References: 
    de Hoog and Hermanides-Nijhof (1977), de Hoog (1977, 1985), McGinnis and Padhye (1977), McGinnis (1978b, 1980), Domsch et al. (1980), Nishimura and Miyaji (1983), Matsumoto et al. (1987), Dixon and Polak-Wyss (1991), Badali et al. 2010, de Hoog et al. (2000, 2003, 2006, 2015).

    Antifungal Susceptibility: E. jeanselmei (Australian National data); MIC µg/mL.
    No <0.008 0.016 0.03 0.06 0.125 0.25 0.5 1 2 4 >8
    AmB 9 1 3 2 2 1
    VORI 9 2 2 1 1 1 2
    POSA 6 1 2 2 1
    ITRA 9 2 3 2 2
    E. jeanselmei data from eight isolates (Fothergill et al. 2009); MIC µg/mL.
    AmB Range 0.125-1; MIC90 = 1 VORI Range 0.06-0.5; MIC90 = 0.5
    ITRA Range <0.015-0.125; MIC90= 0.125 POSA Range <0.015-0.03; MIC90= 0.03
    Exophiala oligosperma
    Antifungal Susceptibility: E. oligosperma  Australian National data); MIC µg/mL.
    No <0.008 0.016 0.03 0.06 0.125 0.25 0.5 1 2 4 >8
    AmB 2 2
    VORI 2 1 1
    POSA 2 1 1
    ITRA 2 1 1
    E. oligosperma data from 40 isolates (Fothergill et al. 2009); MIC µg/mL.
    AmB Range 0.125-1; MIC90 = 0.5 VORI Range <0.015-4; MIC90 = 2
    ITRA Range <0.015-0.25; MIC90 = 0.25 POSA Range <0.015-0.06; MIC90 = 0.03
    Exophiala xenobiotica
    Antifungal Susceptibility: E. xenobiotica (Australian National data); MIC µg/mL.
    No <0.008 0.016 0.03 0.06 0.125 0.25 0.5 1 2 4 >8
    AmB 3 1 1 1
    VORI 3 3
    POSA 3 1 2
    ITRA 2 2 1
    E. xenobiotica data from 39 isolates (Fothergill et al. 2009); MIC µg/mL.
    AmB Range 0.125-1; MIC90 = 0.5 VORI Range <0.015-2; MIC90 = 1
    ITRA Range <0.015-1; MIC90 = 0.125 POSA Range <0.015-0.06; MIC90 = 0.03
  • Exophiala spinifera complex

    Synonymy: 
    Phialophora spinifera; Rhinocladiella spinifera

    E. spinifera has a worldwide distribution and is a recognised causative agent of mycetoma and phaeohyphomycosis in humans. Zeng et al. (2007) presented an overview of the medically important Exophiala species.

    Recent molecular studies have re-examined Exophiala spinifera and have recognised two species: E. spinifera and E. attenuata (Vitale and de Hoog, 2002). These two species are morphologically very similar and can best be distinguished by genetic analysis.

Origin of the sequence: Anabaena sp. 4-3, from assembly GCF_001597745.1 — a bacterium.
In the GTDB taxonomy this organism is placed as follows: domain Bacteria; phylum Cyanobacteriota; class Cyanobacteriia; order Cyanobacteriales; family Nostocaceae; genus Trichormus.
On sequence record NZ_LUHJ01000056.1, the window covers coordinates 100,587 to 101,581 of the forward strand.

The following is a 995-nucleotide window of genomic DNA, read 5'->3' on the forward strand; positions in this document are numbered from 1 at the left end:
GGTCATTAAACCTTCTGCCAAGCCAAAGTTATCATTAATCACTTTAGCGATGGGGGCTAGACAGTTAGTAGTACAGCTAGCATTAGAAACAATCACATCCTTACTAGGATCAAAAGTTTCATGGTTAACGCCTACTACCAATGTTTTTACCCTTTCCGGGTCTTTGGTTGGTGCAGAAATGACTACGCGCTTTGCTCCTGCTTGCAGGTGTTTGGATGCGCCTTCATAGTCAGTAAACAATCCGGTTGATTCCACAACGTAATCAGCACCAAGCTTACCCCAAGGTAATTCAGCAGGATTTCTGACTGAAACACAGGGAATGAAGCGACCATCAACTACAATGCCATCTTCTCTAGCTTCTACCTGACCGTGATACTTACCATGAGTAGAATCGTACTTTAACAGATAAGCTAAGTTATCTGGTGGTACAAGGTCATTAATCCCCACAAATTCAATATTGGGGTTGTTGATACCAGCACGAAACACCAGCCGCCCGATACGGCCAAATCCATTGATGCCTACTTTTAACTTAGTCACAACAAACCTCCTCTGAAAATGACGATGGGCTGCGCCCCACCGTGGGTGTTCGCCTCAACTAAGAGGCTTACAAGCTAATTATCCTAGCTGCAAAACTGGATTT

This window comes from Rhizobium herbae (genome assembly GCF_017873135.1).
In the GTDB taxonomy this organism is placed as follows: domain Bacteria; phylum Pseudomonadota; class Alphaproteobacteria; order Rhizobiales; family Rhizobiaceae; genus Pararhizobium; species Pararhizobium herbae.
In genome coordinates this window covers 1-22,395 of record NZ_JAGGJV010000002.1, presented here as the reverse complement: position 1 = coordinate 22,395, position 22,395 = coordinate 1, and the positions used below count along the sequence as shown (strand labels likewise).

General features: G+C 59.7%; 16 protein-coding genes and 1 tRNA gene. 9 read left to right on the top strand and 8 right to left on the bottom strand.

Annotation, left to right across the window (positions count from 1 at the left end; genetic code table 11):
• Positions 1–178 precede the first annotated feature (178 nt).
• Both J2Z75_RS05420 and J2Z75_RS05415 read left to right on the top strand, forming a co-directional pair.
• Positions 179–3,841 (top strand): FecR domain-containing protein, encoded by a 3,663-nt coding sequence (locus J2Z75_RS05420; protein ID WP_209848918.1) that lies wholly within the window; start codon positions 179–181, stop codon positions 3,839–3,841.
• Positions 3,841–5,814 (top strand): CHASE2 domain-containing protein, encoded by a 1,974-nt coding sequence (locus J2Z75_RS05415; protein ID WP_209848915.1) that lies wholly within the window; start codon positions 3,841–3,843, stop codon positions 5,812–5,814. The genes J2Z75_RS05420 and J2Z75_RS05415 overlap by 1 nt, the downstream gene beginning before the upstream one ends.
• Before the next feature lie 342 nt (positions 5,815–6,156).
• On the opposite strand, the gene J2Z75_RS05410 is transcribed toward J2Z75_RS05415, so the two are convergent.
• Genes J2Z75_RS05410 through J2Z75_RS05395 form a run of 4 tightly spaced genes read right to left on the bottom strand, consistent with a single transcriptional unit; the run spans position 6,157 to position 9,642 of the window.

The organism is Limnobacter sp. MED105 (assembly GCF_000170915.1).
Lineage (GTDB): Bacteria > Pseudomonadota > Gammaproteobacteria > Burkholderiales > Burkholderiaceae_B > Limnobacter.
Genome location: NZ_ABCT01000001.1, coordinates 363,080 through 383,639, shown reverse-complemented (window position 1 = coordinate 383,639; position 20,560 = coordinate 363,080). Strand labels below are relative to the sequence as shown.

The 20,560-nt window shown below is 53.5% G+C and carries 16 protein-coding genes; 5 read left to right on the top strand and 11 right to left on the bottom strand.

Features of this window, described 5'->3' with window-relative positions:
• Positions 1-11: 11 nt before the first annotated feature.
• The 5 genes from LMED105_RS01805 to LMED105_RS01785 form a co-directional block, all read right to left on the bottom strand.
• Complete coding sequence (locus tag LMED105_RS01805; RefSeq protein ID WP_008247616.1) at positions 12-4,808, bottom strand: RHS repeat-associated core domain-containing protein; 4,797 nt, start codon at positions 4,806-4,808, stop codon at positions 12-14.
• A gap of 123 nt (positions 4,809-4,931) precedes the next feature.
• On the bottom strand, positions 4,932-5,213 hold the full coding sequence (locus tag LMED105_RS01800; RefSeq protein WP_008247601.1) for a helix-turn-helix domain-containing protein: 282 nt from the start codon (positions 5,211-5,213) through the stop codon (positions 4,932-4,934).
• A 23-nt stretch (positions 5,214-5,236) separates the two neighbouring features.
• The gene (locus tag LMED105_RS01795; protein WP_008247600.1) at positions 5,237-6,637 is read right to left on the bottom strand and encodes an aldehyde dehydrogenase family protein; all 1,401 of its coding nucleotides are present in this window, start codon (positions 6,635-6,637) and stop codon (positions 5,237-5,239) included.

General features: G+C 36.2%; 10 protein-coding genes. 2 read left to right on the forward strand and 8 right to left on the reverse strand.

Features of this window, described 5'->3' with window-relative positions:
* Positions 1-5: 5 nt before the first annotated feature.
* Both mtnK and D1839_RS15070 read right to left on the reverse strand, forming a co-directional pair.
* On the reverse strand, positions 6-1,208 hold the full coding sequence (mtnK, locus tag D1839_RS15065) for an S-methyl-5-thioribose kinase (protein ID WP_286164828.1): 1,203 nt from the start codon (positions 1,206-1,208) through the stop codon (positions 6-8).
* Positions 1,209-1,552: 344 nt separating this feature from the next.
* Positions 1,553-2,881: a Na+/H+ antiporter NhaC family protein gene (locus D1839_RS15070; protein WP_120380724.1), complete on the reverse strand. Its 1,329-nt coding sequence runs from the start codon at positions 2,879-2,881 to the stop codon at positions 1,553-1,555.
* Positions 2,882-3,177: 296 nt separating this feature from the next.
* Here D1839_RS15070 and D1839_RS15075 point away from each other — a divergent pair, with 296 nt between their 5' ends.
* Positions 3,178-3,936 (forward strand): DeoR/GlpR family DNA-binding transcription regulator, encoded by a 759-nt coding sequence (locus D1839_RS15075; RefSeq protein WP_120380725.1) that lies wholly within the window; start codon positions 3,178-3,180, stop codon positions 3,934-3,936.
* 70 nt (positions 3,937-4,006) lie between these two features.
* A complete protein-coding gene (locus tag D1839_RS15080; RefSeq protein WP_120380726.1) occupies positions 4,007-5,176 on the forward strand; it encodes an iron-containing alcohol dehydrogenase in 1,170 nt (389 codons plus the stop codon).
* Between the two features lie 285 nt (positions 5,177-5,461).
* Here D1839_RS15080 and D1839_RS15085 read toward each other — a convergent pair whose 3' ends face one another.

Molecular Identification: 
    ITS sequencing is recommended for accurate species identification (Zeng and de Hoog, 2008).

    Morphological Description: 
    Conidiogenous cells are predominately annellidic and erect, multicellular conidiophores that are darker than the supporting hyphae are present. No growth at 40C.

    E. spinifera  Annellated zones are long with clearly visible, frilled annellations.
    E. attenuata  Annellated zones are inconspicuous and degenerate.

    Exophiala spinifera

    RG-2 organism.

    Morphological Description: 
    Colonies are initially mucoid and yeast-like, black, becoming raised and developing tufts of aerial mycelium with age, finally becoming suede-like to downy in texture. Reverse is olivaceous-black. Conidiophores are simple or branched, erect or sub-erect, spine-like with rather thick brown pigmented walls. Conidia are formed in basipetal succession on lateral pegs either arising apically or laterally at right or acute angles from the spine-like conidiophores or from undifferentiated hyphae. Conidiogenous pegs are 1-3 µm long, slightly tapering and imperceptibly annellate. Conidia are one-celled, subhyaline, smooth, thin-walled, sub-globose to ellipsoidal, 1.0-2.9 x 1.8-2.5 µm, and aggregate in clusters at the tip of each annellide. Toruloid hyphae and yeast-like cells with secondary conidia are typically present.

    Note: 
    Yeast cells show the presence of capsules in India Ink stained mounts and cultures will grow on media containing 0.1% cycloheximide. No growth at 40C.

    References: 
    de Hoog and Hermanides-Nijhof (1977), McGinnis and Padhye (1977), Domsch et al. (1980), McGinnis (1980), Nishimura and Miyaji (1983), de Hoog (1985), Matsumoto et al. (1987), Dixon and Polak-Wyss (1991), de Hoog et al. (2000, 2003, 2006, 2015).

    Antifungal Susceptibility: E. spinifera (Australian National data); MIC µg/mL.
    No <0.008 0.016 0.03 0.06 0.125 0.25 0.5 1 2 4 >8
    AmB 5 1 2 1 1
    VORI 5 1 2 2
    POSA 4 1 3
    ITRA 5 1 4
    E. spinifera data from eight isolates (Fothergill et al. 2009); MIC µg/mL.
    AmB Range 0.25-1; MIC90 = 1 VORI Range <0.06-0.5; MIC90 = 0.25
    ITRA Range <0.015-0.5; MIC90 = 0.125 POSA Range <0.015-0.03; MIC90 = 0.03